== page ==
At the Dale County jail Deputy Grant checked the car to determine its vehicle identification number for the purpose of preparing the warrant affidavit. Deputy Grant testified that as he shone his flash-light into the car, he saw a clear package containing a white substance on the floorboard. It was pushed partly but not completely under the front seat. Deputy Grant testified that he had worked in other narcotic investigations involving cocaine and concluded that the package he saw probably contained the drug. Grant filed an affidavit for a warrant for the car which, after identifying the vehicle, stated:

"I have seen, within the past hour, a plastic bag containing a white substance which appears to be cocaine, under the *741 front seat of this vehicle. Junior Enfinger is now under arrest for a narcotics violation involving cocaine, along with two (2) other individuals, and was arrested while in possession of this vehicle. I have personal knowledge that Junior Enfinger has been arrested and convicted in the past for narcotics violations."

A warrant was issued and the car was searched about 11:20 p. m. The search uncovered two plastic bags containing white powder located beneath the front seat, which has been identified as cocaine.


Both search warrants in this case were issued on the basis of the affiant officers' personal knowledge and viewing of a substance which appeared to be cocaine. Although other operative facts are contained in the affidavits, they are not, standing alone, sufficient for a finding of probable cause for issuance of the warrants. The validity of the warrants turns on the validity of the means by which the officers obtained their information. But if a warrantless search of the car and plane was valid and revealed the objects sought to be suppressed, then whether or not a valid warrant was later obtained is irrelevant.

The evidence at the motion to suppress hearing would bear out the worst fears of those who oppose the claimed sweep of the Fourth Amendment exclusionary rule. Basically, the conflict in the testimony at the hearing was whether a paper bag was partially rolled at the top or was open sufficiently for the arresting officer to see what he claimed, i.e., that the bag contained cocaine. In United States v. Williams, 622 F.2d 830 (5th Cir. 1980), cert. den. 449 U.S. 1127, 101 S. Ct. 946, 67 L. Ed. 2d 114, the Fifth Circuit in an en banc decision held that if the arresting officers acted "in good faith," the evidence should not be suppressed.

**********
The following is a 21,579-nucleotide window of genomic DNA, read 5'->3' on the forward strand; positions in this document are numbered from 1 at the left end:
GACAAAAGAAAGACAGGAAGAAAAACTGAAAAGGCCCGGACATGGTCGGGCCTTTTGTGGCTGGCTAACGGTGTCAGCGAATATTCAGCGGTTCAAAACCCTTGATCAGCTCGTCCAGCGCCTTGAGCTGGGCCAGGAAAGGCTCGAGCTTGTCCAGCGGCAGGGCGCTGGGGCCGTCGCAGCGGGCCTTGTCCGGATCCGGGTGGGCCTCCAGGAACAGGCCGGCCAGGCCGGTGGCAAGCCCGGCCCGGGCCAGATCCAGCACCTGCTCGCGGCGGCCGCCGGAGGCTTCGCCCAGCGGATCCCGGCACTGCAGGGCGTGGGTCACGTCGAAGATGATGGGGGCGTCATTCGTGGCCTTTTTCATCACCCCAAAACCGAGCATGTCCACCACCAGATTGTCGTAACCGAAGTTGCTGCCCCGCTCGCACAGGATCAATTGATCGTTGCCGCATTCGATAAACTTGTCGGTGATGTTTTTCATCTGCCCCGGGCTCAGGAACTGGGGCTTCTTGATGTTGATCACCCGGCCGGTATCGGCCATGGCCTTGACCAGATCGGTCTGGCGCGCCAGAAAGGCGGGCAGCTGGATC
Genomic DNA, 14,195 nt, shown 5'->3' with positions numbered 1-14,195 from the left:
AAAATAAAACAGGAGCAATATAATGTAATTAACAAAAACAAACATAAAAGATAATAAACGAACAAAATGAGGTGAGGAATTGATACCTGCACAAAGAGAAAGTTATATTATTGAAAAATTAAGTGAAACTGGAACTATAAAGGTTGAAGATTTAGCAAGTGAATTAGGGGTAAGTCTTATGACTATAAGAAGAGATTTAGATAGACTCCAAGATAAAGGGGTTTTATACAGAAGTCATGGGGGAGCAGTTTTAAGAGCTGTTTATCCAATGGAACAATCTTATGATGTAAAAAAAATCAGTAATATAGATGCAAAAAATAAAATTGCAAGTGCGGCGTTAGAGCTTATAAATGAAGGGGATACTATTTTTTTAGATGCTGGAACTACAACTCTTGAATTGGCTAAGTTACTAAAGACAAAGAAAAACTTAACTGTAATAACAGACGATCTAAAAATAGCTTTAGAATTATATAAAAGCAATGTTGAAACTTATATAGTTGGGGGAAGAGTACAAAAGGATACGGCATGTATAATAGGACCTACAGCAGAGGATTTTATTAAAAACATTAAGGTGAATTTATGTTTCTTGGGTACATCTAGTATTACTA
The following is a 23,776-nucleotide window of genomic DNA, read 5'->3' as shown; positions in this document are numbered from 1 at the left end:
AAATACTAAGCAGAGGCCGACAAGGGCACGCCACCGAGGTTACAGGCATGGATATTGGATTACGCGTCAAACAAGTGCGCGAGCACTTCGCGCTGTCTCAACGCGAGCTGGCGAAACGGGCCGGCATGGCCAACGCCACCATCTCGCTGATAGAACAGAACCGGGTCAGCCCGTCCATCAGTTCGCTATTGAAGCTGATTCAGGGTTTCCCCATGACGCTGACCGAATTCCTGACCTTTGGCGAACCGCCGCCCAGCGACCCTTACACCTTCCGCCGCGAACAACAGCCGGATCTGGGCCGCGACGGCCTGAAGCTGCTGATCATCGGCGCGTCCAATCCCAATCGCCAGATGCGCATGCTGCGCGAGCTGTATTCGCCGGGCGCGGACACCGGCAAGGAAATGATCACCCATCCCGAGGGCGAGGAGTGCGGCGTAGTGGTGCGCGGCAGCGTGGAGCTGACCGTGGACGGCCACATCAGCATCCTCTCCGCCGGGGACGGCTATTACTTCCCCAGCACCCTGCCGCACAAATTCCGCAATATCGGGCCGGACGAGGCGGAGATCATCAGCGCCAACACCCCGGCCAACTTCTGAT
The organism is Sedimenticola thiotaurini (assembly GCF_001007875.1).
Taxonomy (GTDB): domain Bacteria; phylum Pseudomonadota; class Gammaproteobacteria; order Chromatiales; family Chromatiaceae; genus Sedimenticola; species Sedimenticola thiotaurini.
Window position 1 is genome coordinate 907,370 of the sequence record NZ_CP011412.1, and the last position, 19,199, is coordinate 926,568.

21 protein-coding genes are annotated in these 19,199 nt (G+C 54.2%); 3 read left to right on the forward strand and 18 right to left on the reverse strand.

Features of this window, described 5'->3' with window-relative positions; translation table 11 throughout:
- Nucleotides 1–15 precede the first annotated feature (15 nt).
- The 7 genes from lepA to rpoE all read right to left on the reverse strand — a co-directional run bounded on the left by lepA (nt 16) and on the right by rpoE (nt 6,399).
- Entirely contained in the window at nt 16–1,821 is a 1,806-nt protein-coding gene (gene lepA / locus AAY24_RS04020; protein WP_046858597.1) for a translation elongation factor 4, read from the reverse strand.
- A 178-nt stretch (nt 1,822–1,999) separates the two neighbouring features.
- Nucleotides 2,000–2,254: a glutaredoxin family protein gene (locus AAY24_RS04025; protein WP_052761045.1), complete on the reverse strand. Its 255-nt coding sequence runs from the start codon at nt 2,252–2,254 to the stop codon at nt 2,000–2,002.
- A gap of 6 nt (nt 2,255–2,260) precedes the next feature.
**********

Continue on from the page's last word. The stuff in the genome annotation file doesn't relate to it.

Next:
Without any question, the officer making the instant arrest reasonably believed that the search and seizure of the bag was proper. The Court after laboriously studying the latest cases from the Supreme Court of the United States and the Court of Appeals has reached the same conclusion. But as an intellectual exercise, the law on this subject rivals the most difficult problems which confront our courts. Surely courts should adopt a rule which is easier to follow for law enforcement officers who must make decisions in the field under trying circumstances. The result of an error in this confusing field of law in most cases is that the guilty go free. If the offense is trafficking in drugs, experience teaches that they go free to continue to practice their profitable and vicious business. The opinion of the en banc court in Williams, which may or may not be the law after Robbins v. California, 453 U.S. 420, 101 S. Ct. 2841, 69 L. Ed. 2d 744 (1981), and New York v. Belton, 453 U.S. 454, 101 S. Ct. 2860, 69 L. Ed. 2d 768 (1981), discussed later in this opinion, would make a decision in this case simple. This Court has not based its decision on Williams, however, because of doubts as to its being controlling after Robbins and Belton.

In the opinion of this Court, the searches in this case were entirely reasonable and in no way violated the command of the Constitution which forbids "unreasonable searches and seizures." When the instant searches are "judged in accordance with `the factual and practical considerations of everyday life on which reasonable and prudent men, not legal technicians, act,' Brinegar v. United States, 338 U.S. 160, 175, 69 S. Ct. 1302, 1310, 93 L. Ed. 1879 (1949), the arrest and subsequent search were reasonable and valid under the Fourth Amendment." Hill v. California, 401 U.S. 797, 91 S. Ct. 1106, 28 L. Ed. 2d 484 (1970).

It would appear to this Court that the values sought to be preserved by the Fourth Amendment and the exclusionary rule when limited to the rule's proper role are too important to risk the growing public disenchantment with, and hostility to, a rule that in its swollen, claimed scope is baffling, frustrating and unworkable and seems to serve no purpose than to defeat legitimate, reasonable law enforcement efforts.